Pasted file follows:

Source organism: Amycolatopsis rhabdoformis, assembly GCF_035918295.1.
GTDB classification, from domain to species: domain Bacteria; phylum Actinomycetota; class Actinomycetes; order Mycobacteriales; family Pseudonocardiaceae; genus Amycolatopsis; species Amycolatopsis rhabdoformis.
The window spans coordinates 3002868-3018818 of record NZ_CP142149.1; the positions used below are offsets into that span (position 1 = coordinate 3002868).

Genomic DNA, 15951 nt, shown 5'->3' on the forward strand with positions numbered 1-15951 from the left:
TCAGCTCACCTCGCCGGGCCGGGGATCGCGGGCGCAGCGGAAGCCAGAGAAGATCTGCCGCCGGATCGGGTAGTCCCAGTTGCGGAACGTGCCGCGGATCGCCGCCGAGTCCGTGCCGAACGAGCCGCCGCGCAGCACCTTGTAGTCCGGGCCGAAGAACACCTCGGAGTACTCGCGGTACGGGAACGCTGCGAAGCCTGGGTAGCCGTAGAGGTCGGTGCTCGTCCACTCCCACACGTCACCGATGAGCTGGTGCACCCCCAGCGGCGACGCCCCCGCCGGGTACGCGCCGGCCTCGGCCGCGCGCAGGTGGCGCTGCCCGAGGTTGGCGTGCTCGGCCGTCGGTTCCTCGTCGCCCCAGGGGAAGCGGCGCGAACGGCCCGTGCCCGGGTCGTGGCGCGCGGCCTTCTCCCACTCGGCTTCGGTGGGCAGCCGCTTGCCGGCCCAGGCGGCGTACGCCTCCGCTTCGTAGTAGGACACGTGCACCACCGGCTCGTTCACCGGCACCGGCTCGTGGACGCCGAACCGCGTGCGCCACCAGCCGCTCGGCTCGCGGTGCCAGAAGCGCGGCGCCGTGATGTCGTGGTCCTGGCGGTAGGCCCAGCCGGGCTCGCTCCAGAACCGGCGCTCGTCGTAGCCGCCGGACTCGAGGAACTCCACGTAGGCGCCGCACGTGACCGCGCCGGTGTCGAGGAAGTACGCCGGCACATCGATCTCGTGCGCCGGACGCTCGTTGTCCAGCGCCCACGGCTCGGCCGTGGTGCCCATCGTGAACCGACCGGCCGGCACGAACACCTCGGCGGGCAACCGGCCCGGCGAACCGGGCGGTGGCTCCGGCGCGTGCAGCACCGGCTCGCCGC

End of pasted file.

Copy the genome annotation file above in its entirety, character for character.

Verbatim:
Source organism: Amycolatopsis rhabdoformis, assembly GCF_035918295.1.
GTDB classification, from domain to species: domain Bacteria; phylum Actinomycetota; class Actinomycetes; order Mycobacteriales; family Pseudonocardiaceae; genus Amycolatopsis; species Amycolatopsis rhabdoformis.
The window spans coordinates 3002868-3018818 of record NZ_CP142149.1; the positions used below are offsets into that span (position 1 = coordinate 3002868).

Genomic DNA, 15951 nt, shown 5'->3' on the forward strand with positions numbered 1-15951 from the left:
TCAGCTCACCTCGCCGGGCCGGGGATCGCGGGCGCAGCGGAAGCCAGAGAAGATCTGCCGCCGGATCGGGTAGTCCCAGTTGCGGAACGTGCCGCGGATCGCCGCCGAGTCCGTGCCGAACGAGCCGCCGCGCAGCACCTTGTAGTCCGGGCCGAAGAACACCTCGGAGTACTCGCGGTACGGGAACGCTGCGAAGCCTGGGTAGCCGTAGAGGTCGGTGCTCGTCCACTCCCACACGTCACCGATGAGCTGGTGCACCCCCAGCGGCGACGCCCCCGCCGGGTACGCGCCGGCCTCGGCCGCGCGCAGGTGGCGCTGCCCGAGGTTGGCGTGCTCGGCCGTCGGTTCCTCGTCGCCCCAGGGGAAGCGGCGCGAACGGCCCGTGCCCGGGTCGTGGCGCGCGGCCTTCTCCCACTCGGCTTCGGTGGGCAGCCGCTTGCCGGCCCAGGCGGCGTACGCCTCCGCTTCGTAGTAGGACACGTGCACCACCGGCTCGTTCACCGGCACCGGCTCGTGGACGCCGAACCGCGTGCGCCACCAGCCGCTCGGCTCGCGGTGCCAGAAGCGCGGCGCCGTGATGTCGTGGTCCTGGCGGTAGGCCCAGCCGGGCTCGCTCCAGAACCGGCGCTCGTCGTAGCCGCCGGACTCGAGGAACTCCACGTAGGCGCCGCACGTGACCGCGCCGGTGTCGAGGAAGTACGCCGGCACATCGATCTCGTGCGCCGGACGCTCGTTGTCCAGCGCCCACGGCTCGGCCGTGGTGCCCATCGTGAACCGACCGGCCGGCACGAACACCTCGGCGGGCAACCGGCCCGGCGAACCGGGCGGTGGCTCCGGCGCGTGCAGCACCGGCTCGCCGC